Myanmar authorities have released more than 2,000 anti-coup protesters from prisons nationwide, including local journalists jailed after reporting critically on the junta’s bloody crackdown.
coup, Myanmar has been rocked by massive protests and a brutal military response that ousted former leader Aung San Suu Kyi and her government.
According to a local monitoring group, more than 880 civilians have been killed in a crackdown by the State Administration Council – as the junta calls itself – and almost 6,500 arrested, according to a local monitoring group Myanmar’s deposed Leader Aung San Suu Kyi in December 2018.” src=”https://sl.sbs.com.au/public/image/file/630b8769-dd6a-4fb5-8d1a-15c2e1b0667d” alt=” Myanmar authorities released more than 2,000 anti-coup protesters from prisons across the country” width=”700″ height=”438″ />
Afterthe release, a crowd of at least 200 people gathered outside the colonial-era Insein prison in Yangon, hoping a loved one might be released.
Pressing up against the barricades, many held umbrellas to shelter from light rain; footage onshowed one woman having a flower.
One man waiting outside the prison for his daughter, a protester, said he was “very proud of her”.
“I will encourage her to fight until they win,” he said.
By the evening, 2,296 protesters had been released from prisons, the junta’s information team said in a statement.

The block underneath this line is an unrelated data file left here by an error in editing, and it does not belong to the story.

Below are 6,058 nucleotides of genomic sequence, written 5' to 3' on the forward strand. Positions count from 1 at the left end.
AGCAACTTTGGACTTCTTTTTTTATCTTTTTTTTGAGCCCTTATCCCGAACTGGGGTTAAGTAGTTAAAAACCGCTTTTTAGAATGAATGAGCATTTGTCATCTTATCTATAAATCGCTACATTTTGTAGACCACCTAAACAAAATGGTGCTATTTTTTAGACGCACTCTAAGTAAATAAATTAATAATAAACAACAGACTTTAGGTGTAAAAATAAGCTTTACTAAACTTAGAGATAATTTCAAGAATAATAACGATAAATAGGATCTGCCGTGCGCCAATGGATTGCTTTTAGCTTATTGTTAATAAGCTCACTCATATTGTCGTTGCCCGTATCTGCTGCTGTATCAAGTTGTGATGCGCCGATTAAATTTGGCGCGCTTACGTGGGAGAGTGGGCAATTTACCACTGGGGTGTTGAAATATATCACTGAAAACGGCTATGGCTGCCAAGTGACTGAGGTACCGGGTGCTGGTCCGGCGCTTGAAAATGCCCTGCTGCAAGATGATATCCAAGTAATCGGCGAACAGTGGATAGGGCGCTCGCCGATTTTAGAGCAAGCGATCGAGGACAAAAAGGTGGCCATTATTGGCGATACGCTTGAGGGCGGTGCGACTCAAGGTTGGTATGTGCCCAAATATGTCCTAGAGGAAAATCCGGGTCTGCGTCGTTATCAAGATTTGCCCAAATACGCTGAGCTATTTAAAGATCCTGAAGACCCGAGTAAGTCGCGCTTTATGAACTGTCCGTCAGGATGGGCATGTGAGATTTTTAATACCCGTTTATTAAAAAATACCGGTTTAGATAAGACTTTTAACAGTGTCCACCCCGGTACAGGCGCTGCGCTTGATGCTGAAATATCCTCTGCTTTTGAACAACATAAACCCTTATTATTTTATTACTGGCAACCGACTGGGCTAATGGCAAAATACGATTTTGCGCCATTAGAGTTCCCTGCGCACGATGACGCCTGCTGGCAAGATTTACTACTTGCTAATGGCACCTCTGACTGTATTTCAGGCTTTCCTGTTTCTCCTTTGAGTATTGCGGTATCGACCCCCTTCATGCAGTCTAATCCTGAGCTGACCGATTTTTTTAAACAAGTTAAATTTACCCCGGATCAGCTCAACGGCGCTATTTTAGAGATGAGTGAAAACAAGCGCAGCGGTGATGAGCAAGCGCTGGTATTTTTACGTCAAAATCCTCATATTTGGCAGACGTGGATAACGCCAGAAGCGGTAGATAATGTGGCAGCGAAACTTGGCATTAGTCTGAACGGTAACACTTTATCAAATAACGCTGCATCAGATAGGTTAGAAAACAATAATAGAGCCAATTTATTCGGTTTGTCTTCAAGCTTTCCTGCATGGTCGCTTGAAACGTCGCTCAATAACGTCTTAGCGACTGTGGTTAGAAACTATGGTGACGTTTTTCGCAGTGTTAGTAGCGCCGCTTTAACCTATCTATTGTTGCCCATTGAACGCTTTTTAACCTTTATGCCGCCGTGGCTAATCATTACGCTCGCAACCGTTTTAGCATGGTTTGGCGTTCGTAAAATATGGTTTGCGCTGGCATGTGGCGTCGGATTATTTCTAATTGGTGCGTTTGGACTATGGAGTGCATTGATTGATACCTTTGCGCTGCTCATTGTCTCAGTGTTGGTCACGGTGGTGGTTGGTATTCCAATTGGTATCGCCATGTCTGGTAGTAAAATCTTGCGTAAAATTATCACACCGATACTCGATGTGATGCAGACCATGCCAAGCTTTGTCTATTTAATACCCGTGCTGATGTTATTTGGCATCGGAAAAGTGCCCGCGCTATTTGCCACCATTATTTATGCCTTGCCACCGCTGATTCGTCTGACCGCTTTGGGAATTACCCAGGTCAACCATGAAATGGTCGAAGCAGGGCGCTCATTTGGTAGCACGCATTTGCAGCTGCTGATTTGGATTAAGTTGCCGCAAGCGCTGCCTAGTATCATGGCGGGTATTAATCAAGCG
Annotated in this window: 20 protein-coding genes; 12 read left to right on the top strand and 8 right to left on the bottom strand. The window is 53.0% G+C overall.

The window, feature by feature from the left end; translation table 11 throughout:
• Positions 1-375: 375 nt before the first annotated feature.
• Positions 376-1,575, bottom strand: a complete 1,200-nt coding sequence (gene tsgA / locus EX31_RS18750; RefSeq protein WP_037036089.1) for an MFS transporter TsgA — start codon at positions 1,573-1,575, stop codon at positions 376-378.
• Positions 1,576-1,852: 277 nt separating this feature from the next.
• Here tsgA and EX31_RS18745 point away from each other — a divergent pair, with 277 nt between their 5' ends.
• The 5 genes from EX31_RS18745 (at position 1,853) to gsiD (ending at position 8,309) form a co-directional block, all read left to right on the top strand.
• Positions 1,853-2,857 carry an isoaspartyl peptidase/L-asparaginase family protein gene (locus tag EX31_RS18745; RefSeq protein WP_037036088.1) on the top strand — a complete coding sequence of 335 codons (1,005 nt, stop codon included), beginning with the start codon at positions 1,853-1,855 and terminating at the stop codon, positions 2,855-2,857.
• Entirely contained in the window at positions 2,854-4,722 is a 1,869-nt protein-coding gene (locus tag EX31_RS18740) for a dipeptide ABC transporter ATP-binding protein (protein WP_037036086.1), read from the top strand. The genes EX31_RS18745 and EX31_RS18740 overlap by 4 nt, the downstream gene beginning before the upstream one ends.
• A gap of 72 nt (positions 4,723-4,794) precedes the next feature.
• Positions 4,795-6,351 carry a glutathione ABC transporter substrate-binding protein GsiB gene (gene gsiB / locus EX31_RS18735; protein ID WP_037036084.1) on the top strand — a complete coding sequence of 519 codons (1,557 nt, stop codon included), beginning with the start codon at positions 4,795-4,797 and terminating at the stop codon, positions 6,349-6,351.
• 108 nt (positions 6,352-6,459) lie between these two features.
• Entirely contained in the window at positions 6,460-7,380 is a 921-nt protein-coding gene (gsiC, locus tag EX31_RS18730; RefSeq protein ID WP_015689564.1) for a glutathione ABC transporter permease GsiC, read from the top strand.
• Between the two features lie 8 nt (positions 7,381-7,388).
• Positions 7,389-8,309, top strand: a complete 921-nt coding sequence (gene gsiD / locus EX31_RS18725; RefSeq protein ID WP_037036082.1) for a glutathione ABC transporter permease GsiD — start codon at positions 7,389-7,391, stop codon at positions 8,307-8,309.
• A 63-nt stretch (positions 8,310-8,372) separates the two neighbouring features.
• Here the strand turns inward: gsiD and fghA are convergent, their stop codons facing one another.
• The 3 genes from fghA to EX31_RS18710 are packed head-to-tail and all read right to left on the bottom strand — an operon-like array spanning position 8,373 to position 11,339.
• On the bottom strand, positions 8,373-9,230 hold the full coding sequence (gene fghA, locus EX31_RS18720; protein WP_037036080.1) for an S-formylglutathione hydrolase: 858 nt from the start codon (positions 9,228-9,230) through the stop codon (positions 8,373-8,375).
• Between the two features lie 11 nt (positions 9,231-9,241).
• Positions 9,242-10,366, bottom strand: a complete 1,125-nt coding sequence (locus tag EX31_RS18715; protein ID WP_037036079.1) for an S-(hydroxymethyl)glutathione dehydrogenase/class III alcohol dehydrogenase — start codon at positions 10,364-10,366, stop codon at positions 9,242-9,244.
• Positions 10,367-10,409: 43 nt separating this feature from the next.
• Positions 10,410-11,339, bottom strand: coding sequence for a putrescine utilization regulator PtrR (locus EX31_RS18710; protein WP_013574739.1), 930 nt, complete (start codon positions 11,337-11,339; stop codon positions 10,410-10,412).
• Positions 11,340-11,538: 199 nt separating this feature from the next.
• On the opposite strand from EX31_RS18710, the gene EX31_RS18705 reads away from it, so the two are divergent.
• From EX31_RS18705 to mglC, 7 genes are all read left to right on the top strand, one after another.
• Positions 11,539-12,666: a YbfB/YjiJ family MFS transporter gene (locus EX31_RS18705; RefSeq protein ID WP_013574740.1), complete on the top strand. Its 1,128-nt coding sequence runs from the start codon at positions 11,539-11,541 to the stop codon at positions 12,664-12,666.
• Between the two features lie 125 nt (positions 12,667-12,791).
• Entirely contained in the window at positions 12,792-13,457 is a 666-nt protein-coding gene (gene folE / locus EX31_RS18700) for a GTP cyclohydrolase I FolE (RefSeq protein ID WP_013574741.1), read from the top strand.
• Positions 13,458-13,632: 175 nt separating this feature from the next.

As buses pulled out of Insein to take detainees to localwhere they were due to be released, those onboard flashed the three-finger salute – a famous protest symbol – through the windows.
Local media published images that showed trucks pulling out of the northern town of Myitkyina, also carrying detainees.
The news outlet said that journalist Kay Zon Nway of Myanmar Now was among those freed from Insein.
She said she had experienced “many things” in the notorious jail but added that she would explain later.
journalist Danny Fenster is being held at the same prison after being detained on 24 May.
There were no foreigners among those released from Insein on Wednesday, aof anonymity.
Ye Myo Khant, a 20-year-old photojournalist for the Myanmar Press Agency, was freed Wednesday after 120-day detention.
“I was reporting when they unjustly arrested me,” he said.
While individuals will welcome the release and, it “will do nothing to blunt popular resistance to military rule”, Richard Horsey, senior advisor on Myanmar to the International Crisis Group, said.
“They should never have been detained. We should also remember that some of these people havelasting damage, visible and invisible.”
In February, the junta released around 23,000 prisoners, with some rights groups at the time fearing the move would free up space for military opponents and cause chaos in communities.
Ousted leader Ms. Suu Kyi, who has been under house arrest since the coup, asked the people ofrule, her lawyers relayed Tuesday as she reappeared in a junta court.
The Nobel laureate, and daughter of independence hero General Aung San, has been invisible to the outside world bar a handful of courtroom appearances.
Ms. Suu Kyi, 76, has been hit with an eclectic raft of charges. She could face more than a decade in prison if convicted on all counts.